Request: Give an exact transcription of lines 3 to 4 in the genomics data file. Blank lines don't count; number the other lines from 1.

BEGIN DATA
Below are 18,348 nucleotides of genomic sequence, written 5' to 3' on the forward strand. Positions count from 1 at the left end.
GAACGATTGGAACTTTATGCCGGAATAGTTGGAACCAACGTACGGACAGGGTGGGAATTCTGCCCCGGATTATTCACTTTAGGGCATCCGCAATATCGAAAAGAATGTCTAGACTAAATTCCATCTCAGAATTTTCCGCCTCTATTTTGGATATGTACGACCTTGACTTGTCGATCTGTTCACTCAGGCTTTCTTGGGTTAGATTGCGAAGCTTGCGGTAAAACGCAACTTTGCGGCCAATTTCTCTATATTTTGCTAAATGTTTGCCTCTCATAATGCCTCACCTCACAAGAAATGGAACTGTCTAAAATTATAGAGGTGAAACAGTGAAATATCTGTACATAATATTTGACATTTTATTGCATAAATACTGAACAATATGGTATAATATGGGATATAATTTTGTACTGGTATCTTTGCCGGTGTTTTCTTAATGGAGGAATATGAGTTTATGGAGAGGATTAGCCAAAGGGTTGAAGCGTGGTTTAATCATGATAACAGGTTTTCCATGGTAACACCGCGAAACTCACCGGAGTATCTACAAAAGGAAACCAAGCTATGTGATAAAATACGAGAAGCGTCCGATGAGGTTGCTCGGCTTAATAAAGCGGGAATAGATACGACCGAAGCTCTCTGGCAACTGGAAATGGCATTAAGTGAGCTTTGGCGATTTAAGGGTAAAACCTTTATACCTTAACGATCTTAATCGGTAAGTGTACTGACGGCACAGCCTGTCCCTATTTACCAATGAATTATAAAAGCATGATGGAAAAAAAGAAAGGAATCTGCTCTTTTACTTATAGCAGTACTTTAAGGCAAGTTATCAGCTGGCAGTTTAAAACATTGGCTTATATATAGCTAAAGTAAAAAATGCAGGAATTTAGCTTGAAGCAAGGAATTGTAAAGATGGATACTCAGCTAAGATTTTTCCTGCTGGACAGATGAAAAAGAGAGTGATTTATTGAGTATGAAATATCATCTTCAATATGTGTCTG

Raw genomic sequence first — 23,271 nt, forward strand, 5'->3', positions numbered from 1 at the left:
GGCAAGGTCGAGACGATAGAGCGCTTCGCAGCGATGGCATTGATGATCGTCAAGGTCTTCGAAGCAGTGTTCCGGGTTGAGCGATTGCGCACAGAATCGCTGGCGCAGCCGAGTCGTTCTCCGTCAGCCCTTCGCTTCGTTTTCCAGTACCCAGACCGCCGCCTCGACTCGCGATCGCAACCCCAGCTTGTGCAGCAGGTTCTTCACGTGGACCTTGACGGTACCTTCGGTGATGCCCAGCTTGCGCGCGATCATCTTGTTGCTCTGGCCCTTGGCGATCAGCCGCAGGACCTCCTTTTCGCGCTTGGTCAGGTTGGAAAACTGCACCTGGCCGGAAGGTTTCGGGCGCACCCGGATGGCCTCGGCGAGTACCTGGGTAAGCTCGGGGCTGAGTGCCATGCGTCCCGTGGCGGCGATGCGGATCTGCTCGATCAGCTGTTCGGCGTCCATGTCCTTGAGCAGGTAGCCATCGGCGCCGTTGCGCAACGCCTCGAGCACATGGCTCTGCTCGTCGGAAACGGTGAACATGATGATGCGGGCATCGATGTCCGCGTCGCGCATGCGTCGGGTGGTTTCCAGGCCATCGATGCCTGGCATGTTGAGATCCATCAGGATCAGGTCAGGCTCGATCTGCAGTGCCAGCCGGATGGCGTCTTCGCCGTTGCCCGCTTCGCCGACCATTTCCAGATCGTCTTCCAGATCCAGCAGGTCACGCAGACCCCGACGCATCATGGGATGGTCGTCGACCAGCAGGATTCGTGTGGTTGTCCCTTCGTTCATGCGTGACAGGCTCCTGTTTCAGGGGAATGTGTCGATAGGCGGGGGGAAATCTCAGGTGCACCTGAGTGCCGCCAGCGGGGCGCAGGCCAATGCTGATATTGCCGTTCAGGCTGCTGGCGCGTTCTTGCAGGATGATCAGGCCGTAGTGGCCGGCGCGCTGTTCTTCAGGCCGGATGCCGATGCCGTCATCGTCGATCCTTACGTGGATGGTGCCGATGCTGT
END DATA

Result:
Raw genomic sequence first — 23,271 nt, forward strand, 5'->3', positions numbered from 1 at the left:
GGCAAGGTCGAGACGATAGAGCGCTTCGCAGCGATGGCATTGATGATCGTCAAGGTCTTCGAAGCAGTGTTCCGGGTTGAGCGATTGCGCACAGAATCGCTGGCGCAGCCGAGTCGTTCTCCGTCAGCCCTTCGCTTCGTTTTCCAGTACCCAGACCGCCGCCTCGACTCGCGATCGCAACCCCAGCTTGTGCAGCAGGTTCTTCACGTGGACCTTGACGGTACCTTCGGTGATGCCCAGCTTGCGCGCGATCATCTTGTTGCTCTGGCCCTTGGCGATCAGCCGCAGGACCTCCTTTTCGCGCTTGGTCAGGTTGGAAAACTGCACCTGGCCGGAAGGTTTCGGGCGCACCCGGATGGCCTCGGCGAGTACCTGGGTAAGCTCGGGGCTGAGTGCCATGCGTCCCGTGGCGGCGATGCGGATCTGCTCGATCAGCTGTTCGGCGTCCATGTCCTTGAGCAGGTAGCCATCGGCGCCGTTGCGCAACGCCTCGAGCACATGGCTCTGCTCGTCGGAAACGGTGAACATGATGATGCGGGCATCGATGTCCGCGTCGCGCATGCGTCGGGTGGTTTCCAGGCCATCGATGCCTGGCATGTTGAGATCCATCAGGATCAGGTCAGGCTCGATCTGCAGTGCCAGCCGGATGGCGTCTTCGCCGTTGCCCGCTTCGCCGACCATTTCCAGATCGTCTTCCAGATCCAGCAGGTCACGCAGACCCCGACGCATCATGGGATGGTCGTCGACCAGCAGGATTCGTGTGGTTGTCCCTTCGTTCATGCGTGACAGGCTCCTGTTTCAGGGGAATGTGTCGATAGGCGGGGGGAAATCTCAGGTGCACCTGAGTGCCGCCAGCGGGGCGCAGGCCAATGCTGATATTGCCGTTCAGGCTGCTGGCGCGTTCTTGCAGGATGATCAGGCCGTAGTGGCCGGCGCGCTGTTCTTCAGGCCGGATGCCGATGCCGTCATCGTCGATCCTTACGTGGATGGTGCCGATGCTGT